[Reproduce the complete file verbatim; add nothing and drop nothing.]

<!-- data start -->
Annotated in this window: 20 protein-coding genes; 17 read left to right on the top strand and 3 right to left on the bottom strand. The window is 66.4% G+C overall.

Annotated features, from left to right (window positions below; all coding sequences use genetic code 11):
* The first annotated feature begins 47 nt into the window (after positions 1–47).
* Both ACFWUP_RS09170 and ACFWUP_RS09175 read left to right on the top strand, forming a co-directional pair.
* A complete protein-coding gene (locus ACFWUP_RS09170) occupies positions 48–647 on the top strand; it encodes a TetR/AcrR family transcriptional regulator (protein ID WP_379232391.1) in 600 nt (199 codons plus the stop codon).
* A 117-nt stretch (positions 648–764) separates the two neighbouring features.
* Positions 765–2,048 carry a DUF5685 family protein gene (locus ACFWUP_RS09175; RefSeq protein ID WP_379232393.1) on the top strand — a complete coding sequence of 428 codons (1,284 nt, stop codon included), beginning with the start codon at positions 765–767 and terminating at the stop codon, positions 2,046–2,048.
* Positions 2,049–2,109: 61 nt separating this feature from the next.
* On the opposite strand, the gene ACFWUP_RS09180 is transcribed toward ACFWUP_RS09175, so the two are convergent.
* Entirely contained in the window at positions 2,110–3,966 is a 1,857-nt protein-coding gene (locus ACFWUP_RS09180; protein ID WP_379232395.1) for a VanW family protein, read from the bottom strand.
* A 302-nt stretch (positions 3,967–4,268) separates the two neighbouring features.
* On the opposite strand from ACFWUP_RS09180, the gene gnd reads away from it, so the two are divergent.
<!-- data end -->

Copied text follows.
Annotated in this window: 20 protein-coding genes; 17 read left to right on the top strand and 3 right to left on the bottom strand. The window is 66.4% G+C overall.

Annotated features, from left to right (window positions below; all coding sequences use genetic code 11):
* The first annotated feature begins 47 nt into the window (after positions 1–47).
* Both ACFWUP_RS09170 and ACFWUP_RS09175 read left to right on the top strand, forming a co-directional pair.
* A complete protein-coding gene (locus ACFWUP_RS09170) occupies positions 48–647 on the top strand; it encodes a TetR/AcrR family transcriptional regulator (protein ID WP_379232391.1) in 600 nt (199 codons plus the stop codon).
* A 117-nt stretch (positions 648–764) separates the two neighbouring features.
* Positions 765–2,048 carry a DUF5685 family protein gene (locus ACFWUP_RS09175; RefSeq protein ID WP_379232393.1) on the top strand — a complete coding sequence of 428 codons (1,284 nt, stop codon included), beginning with the start codon at positions 765–767 and terminating at the stop codon, positions 2,046–2,048.
* Positions 2,049–2,109: 61 nt separating this feature from the next.
* On the opposite strand, the gene ACFWUP_RS09180 is transcribed toward ACFWUP_RS09175, so the two are convergent.
* Entirely contained in the window at positions 2,110–3,966 is a 1,857-nt protein-coding gene (locus ACFWUP_RS09180; protein ID WP_379232395.1) for a VanW family protein, read from the bottom strand.
* A 302-nt stretch (positions 3,967–4,268) separates the two neighbouring features.
* On the opposite strand from ACFWUP_RS09180, the gene gnd reads away from it, so the two are divergent.